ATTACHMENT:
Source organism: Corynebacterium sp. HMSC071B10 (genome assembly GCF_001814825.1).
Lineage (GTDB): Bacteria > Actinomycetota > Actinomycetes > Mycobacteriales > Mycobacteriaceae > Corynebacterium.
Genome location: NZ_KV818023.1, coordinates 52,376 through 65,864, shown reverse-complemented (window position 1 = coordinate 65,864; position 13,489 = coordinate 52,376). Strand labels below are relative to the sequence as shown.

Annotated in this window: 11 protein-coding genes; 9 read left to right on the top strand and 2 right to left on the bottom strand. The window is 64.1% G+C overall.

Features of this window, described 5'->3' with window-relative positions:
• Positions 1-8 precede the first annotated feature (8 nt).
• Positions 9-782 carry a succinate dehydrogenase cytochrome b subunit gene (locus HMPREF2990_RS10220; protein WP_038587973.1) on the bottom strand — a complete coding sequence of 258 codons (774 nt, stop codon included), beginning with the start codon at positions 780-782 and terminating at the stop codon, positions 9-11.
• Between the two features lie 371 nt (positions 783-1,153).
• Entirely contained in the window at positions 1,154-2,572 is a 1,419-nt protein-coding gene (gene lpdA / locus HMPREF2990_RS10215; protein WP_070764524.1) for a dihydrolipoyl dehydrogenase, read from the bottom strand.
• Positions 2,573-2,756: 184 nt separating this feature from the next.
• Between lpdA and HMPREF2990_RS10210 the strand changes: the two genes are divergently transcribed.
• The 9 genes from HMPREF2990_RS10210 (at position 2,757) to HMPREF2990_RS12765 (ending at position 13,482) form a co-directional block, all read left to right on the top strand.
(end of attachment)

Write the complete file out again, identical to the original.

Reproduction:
Source organism: Corynebacterium sp. HMSC071B10 (genome assembly GCF_001814825.1).
Lineage (GTDB): Bacteria > Actinomycetota > Actinomycetes > Mycobacteriales > Mycobacteriaceae > Corynebacterium.
Genome location: NZ_KV818023.1, coordinates 52,376 through 65,864, shown reverse-complemented (window position 1 = coordinate 65,864; position 13,489 = coordinate 52,376). Strand labels below are relative to the sequence as shown.

Annotated in this window: 11 protein-coding genes; 9 read left to right on the top strand and 2 right to left on the bottom strand. The window is 64.1% G+C overall.

Features of this window, described 5'->3' with window-relative positions:
• Positions 1-8 precede the first annotated feature (8 nt).
• Positions 9-782 carry a succinate dehydrogenase cytochrome b subunit gene (locus HMPREF2990_RS10220; protein WP_038587973.1) on the bottom strand — a complete coding sequence of 258 codons (774 nt, stop codon included), beginning with the start codon at positions 780-782 and terminating at the stop codon, positions 9-11.
• Between the two features lie 371 nt (positions 783-1,153).
• Entirely contained in the window at positions 1,154-2,572 is a 1,419-nt protein-coding gene (gene lpdA / locus HMPREF2990_RS10215; protein WP_070764524.1) for a dihydrolipoyl dehydrogenase, read from the bottom strand.
• Positions 2,573-2,756: 184 nt separating this feature from the next.
• Between lpdA and HMPREF2990_RS10210 the strand changes: the two genes are divergently transcribed.
• The 9 genes from HMPREF2990_RS10210 (at position 2,757) to HMPREF2990_RS12765 (ending at position 13,482) form a co-directional block, all read left to right on the top strand.